[License-review] For Approval: The Cryptographic Autonomy License

VanL van.lindberg at gmail.com
Thu May 2 01:05:48 UTC 2019

On Wed, May 1, 2019 at 5:18 PM Pamela Chestek <pamela at chesteklegal.com>

> Yes, that's fine. There still is a problem with 2.2.2 and the wording
> "with the exception in 2.4." Why aren't 2.2.1 and 2.2.2 parallel language?

Now I see your point here, I just missed that. They now use parallel
language, "Subject to the exception in section 2.4...."

> <snip>
>> Section 2.3: It says "You must give the same permission received under
>> this License to any Recipient...." However, Section 7.2 says the license
>> is not sublicensable, so the Licensee doesn't have authority to grant
>> permissions at all. The clause doesn't seem to have an effect and
>> therefore only creates confusion.
> This is intended to reflect a similar concept to the GPL's "no further
> restrictions" clause. I am open to ways to improve this to make it clearer.
> Isn't it as simple as "cannot impose any additional restrictions"?

Not quite. The GPLv3 has a list of allowable restrictions (trademark, etc),
and you can't add additional restrictions above those enumerated. For the
CAL, however, I hoped to avoid adding a laundry list.

Removed that portion from 2.3, and focused on 7.2: "This License is not
sublicensable. Each time You provide the Work or a Modified Work to a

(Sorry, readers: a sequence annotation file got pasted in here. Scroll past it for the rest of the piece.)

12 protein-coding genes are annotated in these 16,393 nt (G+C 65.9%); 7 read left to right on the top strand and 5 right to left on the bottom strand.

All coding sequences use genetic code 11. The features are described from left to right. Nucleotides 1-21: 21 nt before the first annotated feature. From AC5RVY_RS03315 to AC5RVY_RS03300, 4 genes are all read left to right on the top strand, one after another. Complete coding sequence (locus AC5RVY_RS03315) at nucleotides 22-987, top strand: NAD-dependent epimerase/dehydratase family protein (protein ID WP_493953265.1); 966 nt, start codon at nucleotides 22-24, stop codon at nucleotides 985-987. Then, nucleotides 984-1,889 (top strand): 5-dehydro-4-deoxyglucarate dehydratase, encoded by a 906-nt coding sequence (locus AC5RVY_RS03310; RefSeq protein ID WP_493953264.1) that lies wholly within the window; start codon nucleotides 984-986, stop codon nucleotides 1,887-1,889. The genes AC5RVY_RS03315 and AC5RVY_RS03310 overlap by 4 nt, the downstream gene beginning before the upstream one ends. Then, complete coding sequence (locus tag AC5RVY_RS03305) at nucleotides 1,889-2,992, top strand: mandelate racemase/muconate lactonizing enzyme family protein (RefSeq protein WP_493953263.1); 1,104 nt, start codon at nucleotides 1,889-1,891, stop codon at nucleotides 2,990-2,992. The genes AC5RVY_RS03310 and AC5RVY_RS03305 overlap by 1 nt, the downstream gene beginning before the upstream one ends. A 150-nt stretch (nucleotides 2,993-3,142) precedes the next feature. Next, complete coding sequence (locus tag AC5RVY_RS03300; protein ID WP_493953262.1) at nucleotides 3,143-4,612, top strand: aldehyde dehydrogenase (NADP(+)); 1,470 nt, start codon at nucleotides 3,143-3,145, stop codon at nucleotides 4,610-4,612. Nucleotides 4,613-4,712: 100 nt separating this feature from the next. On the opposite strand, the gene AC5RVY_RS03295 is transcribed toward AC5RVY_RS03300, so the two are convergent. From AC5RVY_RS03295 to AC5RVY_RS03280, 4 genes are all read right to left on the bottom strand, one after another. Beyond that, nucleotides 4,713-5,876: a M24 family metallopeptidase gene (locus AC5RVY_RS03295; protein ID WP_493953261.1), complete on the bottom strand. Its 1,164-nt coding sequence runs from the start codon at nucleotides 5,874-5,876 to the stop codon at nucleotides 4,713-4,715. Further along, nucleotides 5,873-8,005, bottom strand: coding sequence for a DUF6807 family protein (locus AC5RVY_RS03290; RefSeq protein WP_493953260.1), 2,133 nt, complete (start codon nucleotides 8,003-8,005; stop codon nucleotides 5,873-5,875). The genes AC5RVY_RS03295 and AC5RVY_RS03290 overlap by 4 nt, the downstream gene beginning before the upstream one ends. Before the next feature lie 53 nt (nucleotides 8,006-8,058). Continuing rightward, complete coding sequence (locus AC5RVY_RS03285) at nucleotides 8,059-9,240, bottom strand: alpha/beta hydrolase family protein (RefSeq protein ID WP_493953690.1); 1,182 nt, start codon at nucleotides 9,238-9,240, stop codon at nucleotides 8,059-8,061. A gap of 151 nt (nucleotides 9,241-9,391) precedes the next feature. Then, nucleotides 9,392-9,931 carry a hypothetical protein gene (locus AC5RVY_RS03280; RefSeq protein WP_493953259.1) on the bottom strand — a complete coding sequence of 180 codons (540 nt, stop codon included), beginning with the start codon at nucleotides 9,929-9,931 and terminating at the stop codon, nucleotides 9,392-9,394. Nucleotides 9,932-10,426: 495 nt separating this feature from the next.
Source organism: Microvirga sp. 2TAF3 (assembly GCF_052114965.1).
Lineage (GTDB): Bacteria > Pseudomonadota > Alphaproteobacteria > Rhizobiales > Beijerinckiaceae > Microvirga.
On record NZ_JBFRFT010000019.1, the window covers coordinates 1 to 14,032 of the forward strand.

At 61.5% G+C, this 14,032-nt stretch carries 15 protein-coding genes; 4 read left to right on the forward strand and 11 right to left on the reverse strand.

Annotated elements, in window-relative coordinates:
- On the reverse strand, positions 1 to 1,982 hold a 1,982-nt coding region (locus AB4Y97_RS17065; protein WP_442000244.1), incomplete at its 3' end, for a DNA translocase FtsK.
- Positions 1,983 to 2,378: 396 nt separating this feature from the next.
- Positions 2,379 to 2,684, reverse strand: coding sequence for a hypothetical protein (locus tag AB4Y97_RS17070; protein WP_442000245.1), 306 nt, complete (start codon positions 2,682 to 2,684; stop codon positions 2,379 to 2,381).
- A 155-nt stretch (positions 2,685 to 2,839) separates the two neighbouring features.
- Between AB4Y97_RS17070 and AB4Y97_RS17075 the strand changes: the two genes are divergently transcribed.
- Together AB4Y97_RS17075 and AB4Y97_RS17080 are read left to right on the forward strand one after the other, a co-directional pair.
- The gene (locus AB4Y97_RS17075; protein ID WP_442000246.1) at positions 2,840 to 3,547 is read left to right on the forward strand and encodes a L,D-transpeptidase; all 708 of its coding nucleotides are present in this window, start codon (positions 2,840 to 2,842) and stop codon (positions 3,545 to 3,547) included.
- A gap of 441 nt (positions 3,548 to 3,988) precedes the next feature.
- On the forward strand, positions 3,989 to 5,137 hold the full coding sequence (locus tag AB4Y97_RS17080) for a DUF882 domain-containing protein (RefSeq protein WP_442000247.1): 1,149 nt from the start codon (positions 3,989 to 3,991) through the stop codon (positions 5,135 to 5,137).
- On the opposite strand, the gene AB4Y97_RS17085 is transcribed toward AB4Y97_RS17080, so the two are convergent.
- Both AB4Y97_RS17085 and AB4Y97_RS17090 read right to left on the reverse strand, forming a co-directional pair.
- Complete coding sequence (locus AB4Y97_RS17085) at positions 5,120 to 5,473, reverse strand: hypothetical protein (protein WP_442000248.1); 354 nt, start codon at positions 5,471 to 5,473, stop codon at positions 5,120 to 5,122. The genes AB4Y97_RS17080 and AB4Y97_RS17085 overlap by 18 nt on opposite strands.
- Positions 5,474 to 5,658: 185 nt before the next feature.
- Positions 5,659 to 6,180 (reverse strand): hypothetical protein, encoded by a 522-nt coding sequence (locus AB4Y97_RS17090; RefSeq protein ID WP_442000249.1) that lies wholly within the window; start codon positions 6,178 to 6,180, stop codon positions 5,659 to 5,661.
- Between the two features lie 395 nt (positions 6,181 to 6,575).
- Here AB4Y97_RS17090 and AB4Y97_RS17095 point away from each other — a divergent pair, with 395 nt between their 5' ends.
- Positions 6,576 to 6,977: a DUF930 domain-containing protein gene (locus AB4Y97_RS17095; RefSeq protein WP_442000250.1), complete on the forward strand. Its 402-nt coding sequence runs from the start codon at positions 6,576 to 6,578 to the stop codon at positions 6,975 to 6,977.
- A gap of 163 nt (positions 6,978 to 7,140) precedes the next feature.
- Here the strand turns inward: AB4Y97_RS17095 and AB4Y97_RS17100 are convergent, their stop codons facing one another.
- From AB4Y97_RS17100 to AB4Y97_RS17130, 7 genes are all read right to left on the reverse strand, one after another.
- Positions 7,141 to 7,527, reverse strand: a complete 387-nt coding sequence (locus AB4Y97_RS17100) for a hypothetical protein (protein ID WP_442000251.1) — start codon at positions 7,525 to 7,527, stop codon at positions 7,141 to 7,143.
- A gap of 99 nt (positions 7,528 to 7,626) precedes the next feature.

Recipient, the Recipient automatically receives a license under the terms
described in this License. *You may not impose any further reservations,
conditions, or other provisions on any Recipients’ exercise of the
permissions granted herein."*

> Thanks, capitalization fixed. With regard to the meaning, this is an
> anti-DMCA clause. See my email to Henrik on this list identifying the
> parallel GPLv3 clause.
> "See email" isn't particularly helpful when the thread is so long and I am
> looking for an email from you, of which there are many. A link to the
> pipermail link would be more helpful.

Sorry, just trying to be succint.

GPLv3, Section 3: No covered work shall be deemed part of an effective
technological measure under any applicable law...

CAL 2.3(a): You may not, by means of cryptographic controls, technological
protection measures, or any other method, limit a third party from
independently Processing User Data in which they have a Lawful Interest

GPLv3, Section 3: When you convey a covered work, you waive any legal power
to forbid circumvention of technological measures to the extent such
circumvention is effected by exercising rights under this License with
respect to the covered work

CAL, 2.3(d): You waive any legal power to forbid circumvention of technical
protection measures that include use of the Work

GPLv3, Section 3: You disclaim any intention to limit operation or
modification of the work as a means of enforcing, against the work's users,
your or third parties' legal rights to forbid circumvention of
technological measures.

CAL: 2.3(e): You waive any claim that the capabilities of the work were
limited or modified as a means of enforcing the legal rights of third
parties against Recipients

> You have defined "Public Performance" as using the Software to take any
> action that implicates the right of performance or public display under
> copyright law, and include as one use case of making an interface